The federal government has layers of rules and regulations that benefit the few at the expense of the many. It’s a behavior that’s sometimes called rent-seeking, a way to increase profits (thanks to the government) without actually providing any additional economic benefit.
A good example of this behavior stems from the 100 year-old Jones Act. The Cato Institute notes the Act has:
…restricted water transportation of cargo between U.S. ports to ships that are U.S.-owned, U.S.-crewed, U.S.-registered, and U.S.-built. Justified on national security grounds as a means to bolster the U.S. maritime industry, the unsurprising result of this law has been to impose significant costs on the U.S. economy while providing few of the promised benefits.
But every now and then, government decides circumstances are so dire that the Jones Act needs to be waived in order to spur the timely (and less costly) transportation of essential goods. It happened just recently during the ransomware attack on the Colonial Pipeline.
But the exemptions remind us that the Jones Act isn’t just archaic and expensive. It’s a considerable drag on economic growth. And as Bloomberg writes, it’s long past time to sink the Act for good:
[the Jones Act’s] market-bending distortions could scarcely be exaggerated. As a direct result of the law, refineries on both coasts can find it cheaper to import foreign oil than to use domestic sources. Refineries in the Gulf Coast choose to send their products to Latin America instead of the East Coast. The U.S. may be a natural gas powerhouse, but it has no Jones Act-compliant liquefied natural gas carriers, which would cost two to three times as much as equivalent ships from South Korea. So Puerto Rico and Hawaii source their LNG from overseas, northeast ports look to Trinidad and Tobago, and U.S. natural gas goes abroad.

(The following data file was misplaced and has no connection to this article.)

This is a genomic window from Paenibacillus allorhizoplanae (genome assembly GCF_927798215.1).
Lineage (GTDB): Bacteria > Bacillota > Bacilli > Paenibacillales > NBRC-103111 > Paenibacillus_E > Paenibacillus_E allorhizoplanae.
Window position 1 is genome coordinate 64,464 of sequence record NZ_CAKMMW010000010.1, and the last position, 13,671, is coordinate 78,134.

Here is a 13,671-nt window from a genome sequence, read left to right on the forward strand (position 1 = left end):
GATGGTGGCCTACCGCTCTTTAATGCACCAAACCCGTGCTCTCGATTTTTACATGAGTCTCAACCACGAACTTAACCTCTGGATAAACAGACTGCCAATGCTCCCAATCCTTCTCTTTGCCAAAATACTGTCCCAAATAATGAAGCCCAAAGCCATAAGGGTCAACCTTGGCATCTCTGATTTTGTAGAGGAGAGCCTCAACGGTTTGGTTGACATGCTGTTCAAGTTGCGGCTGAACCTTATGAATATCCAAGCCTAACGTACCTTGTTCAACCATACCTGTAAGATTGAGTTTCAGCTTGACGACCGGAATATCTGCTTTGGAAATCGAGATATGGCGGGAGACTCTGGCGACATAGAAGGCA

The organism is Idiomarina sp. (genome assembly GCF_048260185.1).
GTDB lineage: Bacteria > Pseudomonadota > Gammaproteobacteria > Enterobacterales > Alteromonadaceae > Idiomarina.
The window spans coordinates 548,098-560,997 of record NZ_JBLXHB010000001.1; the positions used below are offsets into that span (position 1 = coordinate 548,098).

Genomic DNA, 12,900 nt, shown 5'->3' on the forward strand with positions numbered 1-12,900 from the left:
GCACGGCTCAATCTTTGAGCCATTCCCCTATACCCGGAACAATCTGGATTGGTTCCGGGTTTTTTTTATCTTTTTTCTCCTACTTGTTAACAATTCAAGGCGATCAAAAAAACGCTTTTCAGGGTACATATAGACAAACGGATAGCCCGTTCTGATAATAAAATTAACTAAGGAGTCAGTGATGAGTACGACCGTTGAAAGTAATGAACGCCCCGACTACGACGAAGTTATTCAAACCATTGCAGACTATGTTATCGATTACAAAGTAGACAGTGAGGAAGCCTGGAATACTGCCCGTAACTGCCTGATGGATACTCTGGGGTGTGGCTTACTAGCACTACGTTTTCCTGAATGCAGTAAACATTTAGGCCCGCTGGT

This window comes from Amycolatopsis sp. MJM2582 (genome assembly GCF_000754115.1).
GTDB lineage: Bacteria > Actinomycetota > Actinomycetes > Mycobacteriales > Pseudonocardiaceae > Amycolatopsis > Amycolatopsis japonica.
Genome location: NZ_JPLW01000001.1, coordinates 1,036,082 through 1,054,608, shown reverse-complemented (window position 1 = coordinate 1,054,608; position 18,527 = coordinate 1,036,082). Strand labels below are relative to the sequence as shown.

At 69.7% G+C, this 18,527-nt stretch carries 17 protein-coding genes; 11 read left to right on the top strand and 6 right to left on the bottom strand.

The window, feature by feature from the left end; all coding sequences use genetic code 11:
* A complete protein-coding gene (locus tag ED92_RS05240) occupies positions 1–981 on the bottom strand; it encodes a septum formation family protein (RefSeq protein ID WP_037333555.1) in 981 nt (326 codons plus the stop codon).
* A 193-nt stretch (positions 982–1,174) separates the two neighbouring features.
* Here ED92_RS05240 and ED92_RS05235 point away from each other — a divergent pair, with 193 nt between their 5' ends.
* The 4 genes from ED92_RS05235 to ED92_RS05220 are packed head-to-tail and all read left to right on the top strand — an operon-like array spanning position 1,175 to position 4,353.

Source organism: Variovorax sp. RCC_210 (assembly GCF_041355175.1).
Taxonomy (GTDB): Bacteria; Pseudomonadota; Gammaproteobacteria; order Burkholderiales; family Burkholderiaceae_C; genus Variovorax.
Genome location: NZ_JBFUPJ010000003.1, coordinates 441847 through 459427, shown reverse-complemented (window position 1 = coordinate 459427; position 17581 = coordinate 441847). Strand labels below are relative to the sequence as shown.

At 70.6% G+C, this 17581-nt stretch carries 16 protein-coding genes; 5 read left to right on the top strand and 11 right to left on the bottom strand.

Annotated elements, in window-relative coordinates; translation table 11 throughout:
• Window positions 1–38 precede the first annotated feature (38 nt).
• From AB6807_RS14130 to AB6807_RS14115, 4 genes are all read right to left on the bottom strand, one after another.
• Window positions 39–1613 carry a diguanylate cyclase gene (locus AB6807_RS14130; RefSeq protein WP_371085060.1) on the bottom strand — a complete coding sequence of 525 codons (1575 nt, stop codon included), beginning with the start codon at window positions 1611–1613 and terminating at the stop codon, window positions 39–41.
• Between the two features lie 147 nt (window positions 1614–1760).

The act is even undermining the Biden administration’s vaunted green-energy plans. Offshore wind projects need Jones Act-compliant turbine-installation vessels. Right now, the U.S. has one — under construction, that is, and due to launch in 2023 at a cost of $500 million. Hitting the administration’s goal of 30 gigawatts of offshore wind-energy production by 2030 will require more vessels, which the law will only make more expensive.
The Jones Act is a century-old market distortion that concentrates benefits in the hands of a few at the (increasing) expense of the many. Time to sink it.